School lunch is heating up. As expectations rise in the noncommercial sector, the old-fashioned cafeteria has become a hot topic. Political pressure on schools has seesawed over the past eight years, and nutritional regulations on items like sodium and whole grains have been overhauled (and back again). Meanwhile, students, parents, teachers, administrators and policymakers are demanding more healthfulness and better taste from school meals, often for the same cost.
Yet the industry’s best are dedicated to getting better, even while looking to the future with caution. “There’s not a lot of clarity. We have an eye up toward Washington to see what’s going to happen in the future,” says Jessica Shelly, director of food services for the 37,000-student Cincinnati Public Schools. “The possibility of block grants is where my head is now. In the meantime, we’re steady on the course.”
As the regulatory landscape affects everything from funding to flavor, foodservice directors must calculate more carefully and be more inventive than ever for the students they feed.
Making the most of it
Meanwhile, directors nationwide are bringing the skills they have to serve food that’s healthier and more delicious. Joe Urban, director of food and nutrition services for the 76,000 students of Greenville County Schools in South Carolina, brings a commercial food background—he owned a restaurant for 15 years. “Although there have been a lot of changes to our industry in the past seven or eight years, most of us are focused on finding the most creative ways to serve our kids the best food possible, no matter our political beliefs,” Urban says. “More and more districts are stepping up their game and serving our customers the kind of food they’re used to seeing in food courts and malls and on college campuses.”
With a Master of Business Administration degree, Meredith Potter, director of school nutrition for Georgia’s Houston County Schools, brings the corporate world’s strategic mentality to her work. Potter uses her MBA to find creative ways to improve her nearly 30,000-student operation—without losing her cool. “Change always causes a little anxiety,” she says. “For us, change is an opportunity to look at our current practices, examine the ones that are working, and tweak the ones that are not.”
To elevate their programs, many FSDs have started with their staff—and that often goes beyond just cooks to other school support staff. For the Gooding and Shoshone school districts in Idaho, changes started with a conversation between a physical education teacher and Anji Branch, child nutrition director for the districts. They applied for a Teen Nutrition Grant for a walking club in which the districts’ 1,800 kids could earn active field trips, like roller skating or snowshoeing. Because of that effort and others like it, their districts became the nation’s first to meet the U.S. Department of Agriculture’s HealthierUS School Challenge in 2009. Branch even got a shoutout from then-first lady Michelle Obama.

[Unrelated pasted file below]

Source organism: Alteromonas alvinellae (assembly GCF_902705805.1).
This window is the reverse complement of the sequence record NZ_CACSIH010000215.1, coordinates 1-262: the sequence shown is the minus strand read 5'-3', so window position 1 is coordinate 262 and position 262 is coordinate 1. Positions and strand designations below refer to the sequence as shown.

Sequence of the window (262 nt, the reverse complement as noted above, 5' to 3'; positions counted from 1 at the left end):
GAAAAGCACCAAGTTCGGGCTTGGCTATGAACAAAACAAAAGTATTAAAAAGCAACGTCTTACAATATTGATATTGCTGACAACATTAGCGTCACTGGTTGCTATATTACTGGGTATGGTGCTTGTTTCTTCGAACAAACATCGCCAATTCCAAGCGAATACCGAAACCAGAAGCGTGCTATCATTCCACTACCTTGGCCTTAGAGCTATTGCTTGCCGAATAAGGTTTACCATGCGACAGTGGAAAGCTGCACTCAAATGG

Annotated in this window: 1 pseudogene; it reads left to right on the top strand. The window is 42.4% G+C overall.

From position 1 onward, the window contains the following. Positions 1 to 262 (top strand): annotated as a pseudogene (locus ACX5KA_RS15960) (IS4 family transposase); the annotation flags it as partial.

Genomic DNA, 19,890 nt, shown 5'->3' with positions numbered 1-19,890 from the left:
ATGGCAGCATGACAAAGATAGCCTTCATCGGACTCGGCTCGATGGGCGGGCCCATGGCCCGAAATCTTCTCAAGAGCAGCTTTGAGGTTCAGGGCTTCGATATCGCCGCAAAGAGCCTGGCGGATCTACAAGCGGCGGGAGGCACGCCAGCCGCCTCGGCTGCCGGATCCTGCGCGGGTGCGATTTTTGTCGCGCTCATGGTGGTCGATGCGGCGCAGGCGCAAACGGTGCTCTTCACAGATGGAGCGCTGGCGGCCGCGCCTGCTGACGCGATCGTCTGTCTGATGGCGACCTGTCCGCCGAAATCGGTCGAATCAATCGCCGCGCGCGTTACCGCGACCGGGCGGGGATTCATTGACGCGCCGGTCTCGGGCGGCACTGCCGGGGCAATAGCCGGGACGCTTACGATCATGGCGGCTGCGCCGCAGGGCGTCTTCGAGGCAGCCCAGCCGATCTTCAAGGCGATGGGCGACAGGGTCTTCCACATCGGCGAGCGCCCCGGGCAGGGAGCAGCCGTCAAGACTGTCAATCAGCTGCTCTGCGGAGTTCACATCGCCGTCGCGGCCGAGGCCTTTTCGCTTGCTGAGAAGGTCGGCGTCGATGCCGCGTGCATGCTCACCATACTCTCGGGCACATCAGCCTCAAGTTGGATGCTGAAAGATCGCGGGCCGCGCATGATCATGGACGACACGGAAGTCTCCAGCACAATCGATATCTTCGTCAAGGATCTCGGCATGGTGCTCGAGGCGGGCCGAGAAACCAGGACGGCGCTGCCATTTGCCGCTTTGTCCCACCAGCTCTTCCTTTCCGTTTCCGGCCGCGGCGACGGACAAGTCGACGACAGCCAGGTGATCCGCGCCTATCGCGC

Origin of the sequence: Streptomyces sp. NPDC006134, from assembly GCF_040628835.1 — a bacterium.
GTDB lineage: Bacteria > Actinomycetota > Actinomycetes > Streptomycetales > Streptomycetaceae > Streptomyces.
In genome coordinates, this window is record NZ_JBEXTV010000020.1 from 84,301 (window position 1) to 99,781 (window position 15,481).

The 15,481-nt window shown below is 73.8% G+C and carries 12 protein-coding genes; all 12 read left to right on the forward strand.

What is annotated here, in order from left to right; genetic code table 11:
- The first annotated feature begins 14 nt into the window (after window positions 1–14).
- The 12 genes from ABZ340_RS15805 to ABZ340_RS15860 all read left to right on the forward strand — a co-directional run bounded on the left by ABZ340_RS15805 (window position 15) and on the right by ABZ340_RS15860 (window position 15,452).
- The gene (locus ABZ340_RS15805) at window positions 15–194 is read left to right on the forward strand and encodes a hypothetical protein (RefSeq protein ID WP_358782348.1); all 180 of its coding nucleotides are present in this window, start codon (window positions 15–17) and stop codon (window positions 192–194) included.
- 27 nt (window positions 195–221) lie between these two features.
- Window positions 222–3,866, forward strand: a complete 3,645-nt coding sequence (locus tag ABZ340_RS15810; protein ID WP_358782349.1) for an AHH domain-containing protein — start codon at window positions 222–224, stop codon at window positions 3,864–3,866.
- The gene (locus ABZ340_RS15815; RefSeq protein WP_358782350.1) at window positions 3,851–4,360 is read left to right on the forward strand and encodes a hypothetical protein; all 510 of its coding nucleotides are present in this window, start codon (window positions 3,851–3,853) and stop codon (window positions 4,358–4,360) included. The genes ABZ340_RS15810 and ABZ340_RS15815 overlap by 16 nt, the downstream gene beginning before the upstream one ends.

In Greenville, Urban wanted a chef-driven program. Starting the 2010-11 school year, the district partnered with the culinary arts program at its local vocational school, Greenville Tech, to put all employees through a weeklong culinary boot camp. The staffers got both nutrition education and hands-on instruction. “It was an opportunity to get all our employees on board with our vision,” Urban says. The team also hired as many supervisors from higher ed and the private sector as possible.
Cincinnati schools raised minimum wages to $15 per hour for its staff at the start of the 2017-18 school year. Giving its employees a living wage had become a top priority. To minimize the budgetary impact, Shelly tracked meals per labor hour. “It is very important for us FSDs to be measuring these things,” she says. “If you’re correctly staffed, raising the wage to your employees isn’t as detrimental.”
Many districts have implemented what they call healthy choice bars that go beyond salad. Branch started hers in 2001, offering unlimited fresh fruits and veggies at the start of serving lines. This year she’s played with yogurt bars, featuring vanilla or strawberry yogurt and toppings like diced peaches, local raspberries, strawberries, graham cracker crumbs, shredded coconut and raisins. Students love it because it feels like a treat, and using USDA foods helps control costs.
To cater to diverse taste buds, Cincinnati has expanded its salad bar. Shelly added spice stations in 2011 that include lemon pepper, garlic and herb mixes, Sriracha and even nonfat butter-flavored granules called Butter Buds. If kids are spicing up their carnitas tacos, she’s noticed, they might also add tomatoes, onions or other produce while they’re up there. “That’s been a really successful implementation for us,” she says. “By having our spice stations at the salad bad, we drive traffic there. And it may be a cent a meal. It’s an incredibly affordable option.”
Across the country, directors are playing with ways to improve their food quality, from cutting out canned and highly processed foods to buying superior meat and seafood, to using local produce and from-scratch cooking. Branch uses raspberries, melon, sweet corn, tomatoes, peppers, apples and pears from Idaho growers. By skipping a distributor, buying local winds up cheaper, she says. Urban has found the same in South Carolina. His team expected switching from canned to fresh produce would be an investment. Instead, it proved a cost savings.